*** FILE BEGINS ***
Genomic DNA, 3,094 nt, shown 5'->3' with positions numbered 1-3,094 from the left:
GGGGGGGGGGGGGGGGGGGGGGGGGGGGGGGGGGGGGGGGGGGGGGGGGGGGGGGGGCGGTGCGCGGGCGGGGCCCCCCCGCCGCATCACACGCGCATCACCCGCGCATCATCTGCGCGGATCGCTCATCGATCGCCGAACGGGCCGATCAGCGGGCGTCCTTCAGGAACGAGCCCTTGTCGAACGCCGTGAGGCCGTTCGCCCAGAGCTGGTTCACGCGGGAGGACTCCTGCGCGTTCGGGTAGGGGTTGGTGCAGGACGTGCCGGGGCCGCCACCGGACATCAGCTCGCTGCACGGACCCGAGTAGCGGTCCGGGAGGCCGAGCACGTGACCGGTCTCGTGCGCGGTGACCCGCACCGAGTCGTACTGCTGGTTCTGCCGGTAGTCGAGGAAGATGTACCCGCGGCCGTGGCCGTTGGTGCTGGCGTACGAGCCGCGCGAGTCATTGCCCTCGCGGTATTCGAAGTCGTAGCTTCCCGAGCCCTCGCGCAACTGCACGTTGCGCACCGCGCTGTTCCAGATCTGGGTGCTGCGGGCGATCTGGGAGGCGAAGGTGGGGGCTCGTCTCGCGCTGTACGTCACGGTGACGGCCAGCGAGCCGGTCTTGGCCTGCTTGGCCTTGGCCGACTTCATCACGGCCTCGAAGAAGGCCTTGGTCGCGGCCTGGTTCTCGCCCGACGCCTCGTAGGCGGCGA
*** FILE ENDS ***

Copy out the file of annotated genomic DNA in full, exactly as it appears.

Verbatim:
Genomic DNA, 3,094 nt, shown 5'->3' with positions numbered 1-3,094 from the left:
GGGGGGGGGGGGGGGGGGGGGGGGGGGGGGGGGGGGGGGGGGGGGGGGGGGGGGGGGCGGTGCGCGGGCGGGGCCCCCCCGCCGCATCACACGCGCATCACCCGCGCATCATCTGCGCGGATCGCTCATCGATCGCCGAACGGGCCGATCAGCGGGCGTCCTTCAGGAACGAGCCCTTGTCGAACGCCGTGAGGCCGTTCGCCCAGAGCTGGTTCACGCGGGAGGACTCCTGCGCGTTCGGGTAGGGGTTGGTGCAGGACGTGCCGGGGCCGCCACCGGACATCAGCTCGCTGCACGGACCCGAGTAGCGGTCCGGGAGGCCGAGCACGTGACCGGTCTCGTGCGCGGTGACCCGCACCGAGTCGTACTGCTGGTTCTGCCGGTAGTCGAGGAAGATGTACCCGCGGCCGTGGCCGTTGGTGCTGGCGTACGAGCCGCGCGAGTCATTGCCCTCGCGGTATTCGAAGTCGTAGCTTCCCGAGCCCTCGCGCAACTGCACGTTGCGCACCGCGCTGTTCCAGATCTGGGTGCTGCGGGCGATCTGGGAGGCGAAGGTGGGGGCTCGTCTCGCGCTGTACGTCACGGTGACGGCCAGCGAGCCGGTCTTGGCCTGCTTGGCCTTGGCCGACTTCATCACGGCCTCGAAGAAGGCCTTGGTCGCGGCCTGGTTCTCGCCCGACGCCTCGTAGGCGGCGA